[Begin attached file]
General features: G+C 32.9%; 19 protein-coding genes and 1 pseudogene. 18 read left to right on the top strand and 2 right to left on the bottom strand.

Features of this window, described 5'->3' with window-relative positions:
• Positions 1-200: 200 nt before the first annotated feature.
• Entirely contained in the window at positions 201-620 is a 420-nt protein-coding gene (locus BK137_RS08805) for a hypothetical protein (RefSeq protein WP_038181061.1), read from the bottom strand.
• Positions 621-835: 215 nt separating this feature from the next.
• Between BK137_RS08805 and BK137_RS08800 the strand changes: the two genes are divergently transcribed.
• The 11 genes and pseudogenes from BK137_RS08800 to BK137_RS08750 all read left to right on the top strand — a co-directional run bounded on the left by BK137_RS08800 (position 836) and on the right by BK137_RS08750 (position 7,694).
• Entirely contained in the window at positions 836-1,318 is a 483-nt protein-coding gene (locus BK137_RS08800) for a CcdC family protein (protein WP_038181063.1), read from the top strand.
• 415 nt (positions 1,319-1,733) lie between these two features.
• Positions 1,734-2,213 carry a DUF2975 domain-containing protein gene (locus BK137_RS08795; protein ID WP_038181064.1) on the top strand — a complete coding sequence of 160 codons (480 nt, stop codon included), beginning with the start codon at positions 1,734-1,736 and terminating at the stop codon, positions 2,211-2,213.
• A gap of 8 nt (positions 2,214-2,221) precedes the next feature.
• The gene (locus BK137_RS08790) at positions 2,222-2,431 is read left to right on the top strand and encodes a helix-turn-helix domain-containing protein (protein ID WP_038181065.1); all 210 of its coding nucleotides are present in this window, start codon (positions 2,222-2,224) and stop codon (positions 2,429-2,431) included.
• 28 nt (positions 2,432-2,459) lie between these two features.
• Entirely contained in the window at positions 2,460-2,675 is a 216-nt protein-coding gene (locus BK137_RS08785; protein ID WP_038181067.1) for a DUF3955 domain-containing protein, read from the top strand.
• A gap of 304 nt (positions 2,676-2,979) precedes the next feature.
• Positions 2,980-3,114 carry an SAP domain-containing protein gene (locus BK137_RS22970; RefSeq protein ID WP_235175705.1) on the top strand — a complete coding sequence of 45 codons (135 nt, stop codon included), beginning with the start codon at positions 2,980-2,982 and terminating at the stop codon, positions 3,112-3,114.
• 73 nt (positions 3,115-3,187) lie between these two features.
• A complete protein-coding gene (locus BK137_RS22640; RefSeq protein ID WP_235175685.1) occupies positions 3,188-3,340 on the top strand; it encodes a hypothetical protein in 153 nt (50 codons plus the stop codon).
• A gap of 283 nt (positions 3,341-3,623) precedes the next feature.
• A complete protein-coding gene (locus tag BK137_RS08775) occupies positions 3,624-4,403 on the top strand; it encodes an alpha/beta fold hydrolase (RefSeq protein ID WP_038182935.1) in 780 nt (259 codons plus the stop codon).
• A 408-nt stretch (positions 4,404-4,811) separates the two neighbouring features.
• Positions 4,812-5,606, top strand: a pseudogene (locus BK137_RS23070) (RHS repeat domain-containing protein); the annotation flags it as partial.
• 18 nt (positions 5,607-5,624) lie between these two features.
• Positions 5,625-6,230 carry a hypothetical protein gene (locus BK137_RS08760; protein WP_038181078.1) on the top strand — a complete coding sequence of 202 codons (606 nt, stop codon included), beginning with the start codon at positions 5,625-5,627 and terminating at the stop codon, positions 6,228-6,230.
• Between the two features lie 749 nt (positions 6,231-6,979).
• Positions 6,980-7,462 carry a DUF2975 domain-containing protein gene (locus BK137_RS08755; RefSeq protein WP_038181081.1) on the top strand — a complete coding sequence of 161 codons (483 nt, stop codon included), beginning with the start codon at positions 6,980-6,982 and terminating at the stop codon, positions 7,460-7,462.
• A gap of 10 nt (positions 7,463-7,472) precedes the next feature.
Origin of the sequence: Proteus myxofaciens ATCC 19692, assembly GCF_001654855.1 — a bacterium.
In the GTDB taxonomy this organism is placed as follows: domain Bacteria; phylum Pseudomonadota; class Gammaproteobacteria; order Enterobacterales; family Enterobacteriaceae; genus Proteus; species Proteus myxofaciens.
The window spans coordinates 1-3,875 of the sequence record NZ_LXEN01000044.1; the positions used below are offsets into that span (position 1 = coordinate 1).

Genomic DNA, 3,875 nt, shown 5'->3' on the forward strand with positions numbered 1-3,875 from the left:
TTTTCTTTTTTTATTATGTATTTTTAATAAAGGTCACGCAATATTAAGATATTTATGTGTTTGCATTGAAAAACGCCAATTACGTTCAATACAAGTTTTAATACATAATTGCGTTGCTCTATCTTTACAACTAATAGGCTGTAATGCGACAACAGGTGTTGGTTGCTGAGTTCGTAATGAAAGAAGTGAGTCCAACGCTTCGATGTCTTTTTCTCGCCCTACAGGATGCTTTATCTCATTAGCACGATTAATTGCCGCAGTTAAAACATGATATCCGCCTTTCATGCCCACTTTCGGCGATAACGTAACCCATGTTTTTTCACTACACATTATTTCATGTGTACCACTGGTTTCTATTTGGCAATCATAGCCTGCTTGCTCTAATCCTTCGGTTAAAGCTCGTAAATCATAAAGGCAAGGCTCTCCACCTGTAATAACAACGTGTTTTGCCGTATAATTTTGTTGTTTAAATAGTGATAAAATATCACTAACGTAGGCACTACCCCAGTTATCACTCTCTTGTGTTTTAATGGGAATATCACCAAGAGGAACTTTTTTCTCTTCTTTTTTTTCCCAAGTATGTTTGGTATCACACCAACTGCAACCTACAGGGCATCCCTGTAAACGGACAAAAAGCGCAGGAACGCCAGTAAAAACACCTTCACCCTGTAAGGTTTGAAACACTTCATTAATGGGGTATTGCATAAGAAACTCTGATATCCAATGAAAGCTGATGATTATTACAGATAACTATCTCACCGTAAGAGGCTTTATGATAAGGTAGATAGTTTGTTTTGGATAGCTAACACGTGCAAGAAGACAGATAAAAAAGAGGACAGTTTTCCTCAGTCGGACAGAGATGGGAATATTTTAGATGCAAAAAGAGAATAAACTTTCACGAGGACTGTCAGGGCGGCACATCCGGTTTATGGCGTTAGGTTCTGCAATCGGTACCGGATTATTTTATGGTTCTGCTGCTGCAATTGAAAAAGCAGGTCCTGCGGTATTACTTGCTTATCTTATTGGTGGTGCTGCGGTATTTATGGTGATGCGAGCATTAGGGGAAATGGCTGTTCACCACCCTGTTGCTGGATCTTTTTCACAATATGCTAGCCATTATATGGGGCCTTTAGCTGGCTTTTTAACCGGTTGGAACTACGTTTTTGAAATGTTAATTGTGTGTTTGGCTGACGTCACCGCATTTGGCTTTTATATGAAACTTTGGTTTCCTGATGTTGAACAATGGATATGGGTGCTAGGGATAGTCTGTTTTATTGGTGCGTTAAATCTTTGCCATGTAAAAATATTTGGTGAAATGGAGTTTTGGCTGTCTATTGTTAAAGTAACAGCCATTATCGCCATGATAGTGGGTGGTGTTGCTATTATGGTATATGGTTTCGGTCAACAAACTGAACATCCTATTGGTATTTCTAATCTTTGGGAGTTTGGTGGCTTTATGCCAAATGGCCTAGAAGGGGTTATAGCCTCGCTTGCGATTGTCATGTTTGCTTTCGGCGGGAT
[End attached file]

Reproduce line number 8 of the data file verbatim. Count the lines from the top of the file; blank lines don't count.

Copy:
• Entirely contained in the window at positions 836-1,318 is a 483-nt protein-coding gene (locus BK137_RS08800) for a CcdC family protein (protein WP_038181063.1), read from the top strand.